The Quiet Farmers
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American realism, which emerged at the beginning of the twentieth century, can be divided into several literary movements united by a single feature – the events and people described are put in completely true-to-life settings and presented without any artistic embellishment in order just to show readers how it really is or was. Another feature of this genre is a close connection with actual historical and social conditions. Bright representatives of American realism are Arna Bontemps and Willa Cather. Their short stories “A Summer Tragedy” and “Neighbor Rosicky” may be subjects of a compare and contrast analysis, for being written within one genre, they differ in terms of literary movements.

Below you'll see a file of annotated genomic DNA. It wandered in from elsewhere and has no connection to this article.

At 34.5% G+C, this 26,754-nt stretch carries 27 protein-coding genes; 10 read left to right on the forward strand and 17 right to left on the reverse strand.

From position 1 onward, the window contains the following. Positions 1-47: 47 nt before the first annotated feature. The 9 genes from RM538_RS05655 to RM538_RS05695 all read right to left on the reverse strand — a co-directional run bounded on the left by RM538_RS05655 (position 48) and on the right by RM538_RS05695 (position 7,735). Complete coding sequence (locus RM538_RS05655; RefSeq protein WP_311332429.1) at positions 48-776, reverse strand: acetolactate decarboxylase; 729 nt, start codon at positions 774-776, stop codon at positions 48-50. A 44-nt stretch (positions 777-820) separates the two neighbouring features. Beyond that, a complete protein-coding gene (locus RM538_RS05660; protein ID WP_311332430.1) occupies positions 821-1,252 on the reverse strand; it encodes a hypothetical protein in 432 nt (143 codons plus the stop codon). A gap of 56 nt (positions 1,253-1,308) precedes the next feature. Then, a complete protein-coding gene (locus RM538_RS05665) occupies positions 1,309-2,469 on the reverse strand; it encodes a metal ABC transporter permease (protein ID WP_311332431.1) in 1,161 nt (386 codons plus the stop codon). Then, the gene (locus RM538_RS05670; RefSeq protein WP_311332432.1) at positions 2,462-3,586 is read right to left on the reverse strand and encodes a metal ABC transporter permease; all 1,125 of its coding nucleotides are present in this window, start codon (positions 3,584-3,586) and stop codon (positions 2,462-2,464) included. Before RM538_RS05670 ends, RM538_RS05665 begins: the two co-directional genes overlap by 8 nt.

The division of American realism is clearly traced when these stories are concerned. Bibliographical critical approach helps delimit the features characterizing the stories as belonging to certain subgenres. Willa Cather, whose childhood passed in Nebraska, was naturally closer to this environment which found a broad reflection in her works. A bibliographical approach to literary critics gives grounds for assessing “Neighbor Rosicky” as “based on real events”. Social and psychological experience of the author herself, who spent some childhood years on a farm in Webster County, was rendered in her works. This author belongs to the movement of regionalism within American realism. Regionalism is based on depicting events in close connection to the geographic setting of the story. It was easy for Willa Cather to gather material for “Neighbor Rosicky”, as the frontier land where she lived presented multiple examples of immigrants from Europe who tried to settle their lives in the new country. The Rosiskys are of Czech descent, and it explains their peculiar pronunciation enhanced by the influence of speech characteristic of this part of America. Such words as “dat”, “widder”, “fedder”, and “chust” are graphons copying the way these people really talk. Besides, the characters of the story use a lot of colloquial speech. Their everyday life, flowing in hard work on the farm, their mundane troubles and worries connected with crop, their only way to earn their living, descriptions of scenery typical of the places, and true fascination with nature (“sleeping fields and bright stars and the noble darkness”) contribute to adherence to the subgenre. As a result, all genre characteristics are present in “Neighbor Rosicky”, which gives reasons to list the story among other works of regionalism.